Learn more about Vistar Talent sat down with Romanowski to chat about Vistar’s company culture, its work with new tools like Bazel and why everyone loves end-of-week presentations.

What about the company culture strikes you?

It’s very open. We have core teams and project-based teams, so people aren’t placed on a team and forced to stay there forever. It affords the opportunity to learn a lot of different technologies.

I also really like the thorough code review process. Not every tech company takes testing and peer review seriously. No code here makes it to production without going through at least two engineers.

If engineers are getting stuck anywhere, they’re encouraged to get into a conference room and figure out the problem. I don’t know if perfect code exists, but we submit code that’s as close to perfect as possible. Always.

Which of Vistar’s technologies interested you?

One of the tools we’ve been learning is Bazel, a fast build system written by Google. Google has an internal version, and they’ve begun to open source it. We’re building most of our software through Bazel, and we use it for testing, as well. To my knowledge, it’s not yet used widely by many companies.

It’s cool working with tech that isn’t yet widespread. For example, we also have an app where the client-side code is TypeScript. Some software companies wait for new technologies to battle-harden before using them.

At the same time, we still use frameworks like Flask, which has been around a while, and we still have code written in Java and Python as well.

What is the average week like at Vistar?

Mondays are actually pretty great here. One of the engineers will bring in bagels for everyone, and we review the past week, while setting goals for the new week.

We all have lunch together twice a week in one of our kitchens, and on Fridays we’ll end the work day early to present what we’ve been working on to the team. It’s a little happy hour for everyone to show off what they’ve been working on — everyone looks forward to it.

Do engineers get the chance to work on side projects?

We work on spike projects that don’t have to be a product for the company. It could be a tool that will have some use to the team in the future.

We’ve had a wide variety — one week we had two people write a Chrome extension to help people when reviewing code to correlate test cases to the code itself. We even had one pair use Amazon’s computer vision service, Rekognition, to detect when lunch arrives and alert the team.

It gives us time to work with tools you wouldn’t expect, and sometimes they do end up making it into our work-related projects.

How does your role at Vistar complement your personality?

I find myself trying new activities outside of work every week. I’ll try a new brewery or do touristy visits to Dilworth Park and Penn’s Landing with my friends. This past summer me and my brother decided to go jet-skiing, and I spent a lot of my summer going to different beaches. But at the same time, I’m your typical nerd, playing video games and binging Stranger Things, or rewatching The Office for the millionth time.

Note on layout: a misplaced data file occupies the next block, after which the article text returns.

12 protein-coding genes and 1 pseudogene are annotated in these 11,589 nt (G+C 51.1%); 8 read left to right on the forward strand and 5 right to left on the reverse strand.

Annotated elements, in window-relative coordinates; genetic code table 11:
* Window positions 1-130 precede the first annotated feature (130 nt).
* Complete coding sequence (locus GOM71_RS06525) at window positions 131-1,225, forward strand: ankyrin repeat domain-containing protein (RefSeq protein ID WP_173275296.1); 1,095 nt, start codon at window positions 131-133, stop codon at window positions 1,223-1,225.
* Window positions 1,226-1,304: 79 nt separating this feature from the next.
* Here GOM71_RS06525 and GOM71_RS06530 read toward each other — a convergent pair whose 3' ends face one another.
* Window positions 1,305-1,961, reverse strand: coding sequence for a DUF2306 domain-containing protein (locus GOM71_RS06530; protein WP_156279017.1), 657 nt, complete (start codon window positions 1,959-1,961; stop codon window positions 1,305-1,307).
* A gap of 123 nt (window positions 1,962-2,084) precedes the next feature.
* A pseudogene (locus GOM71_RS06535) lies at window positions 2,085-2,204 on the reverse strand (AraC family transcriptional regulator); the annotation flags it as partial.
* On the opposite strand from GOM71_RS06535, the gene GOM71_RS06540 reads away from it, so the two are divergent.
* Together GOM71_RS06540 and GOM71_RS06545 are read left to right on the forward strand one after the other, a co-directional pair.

At work I get to try new things all the time. Being able to work on short-lived project-based teams from time to time offers nice variety in my professional life. For example, right now I’m on a team working with one of our designers in New York to recreate some of our internal tools. I’ll be working on newly designed components in the product itself.

What kinds of social events does Vistar host?

Vistar sponsors local tech meetups, like Software as Craft. One night recently everyone just got together, took a piece of good code, and threw back some drinks while trying to write the worst code they could manage. Other meetups are more like workshops or talks, and it’s actually a great way for us to meet people we might recommend apply for a role at Vistar.

Every couple months or so we’ll do a board game night which is really fun. We’ll order food and play a couple games. Lately we’ve been playing Resistance, and everyone always thinks I’m the spy. We’ll all end up staying really late at the office just playing and ordering food.

What advice do you have for prospective new hires at Vistar?

Definitely come to our open houses. When we meet people there who impress us, we keep them on our radar for potential hires and usually suggest them our recruiter Diane Worthington or give them her business card. It’s a good way to show that you’re interested to learn more about the work we do, since it does take time in your day to go to these events, especially when you’re going after a long work day.

For a new employee, because I’m in the interview process sometimes, one of the things I really like to see from a candidate is someone who has done their research and knows the company.

Obviously, we’re also looking for someone who’s open to trying out new tools and new tech, because you may be placed in a team where you’re using the tools you’re not familiar with. We don’t want someone showing up uninterested and not really have a clue what they’re interviewing for. It’s a good quality to come with questions, as opposed to just showing up and asking about code and vague computer science questions or something.

The interview process usually starts with you meeting with one of the engineers either in person or over a phone call, kind of a pre-interview interview. After that you’re given a code puzzle to work on that gets submitted to the team for review, and once that’s done you’ll come in and do some whiteboarding and we get to know you some more.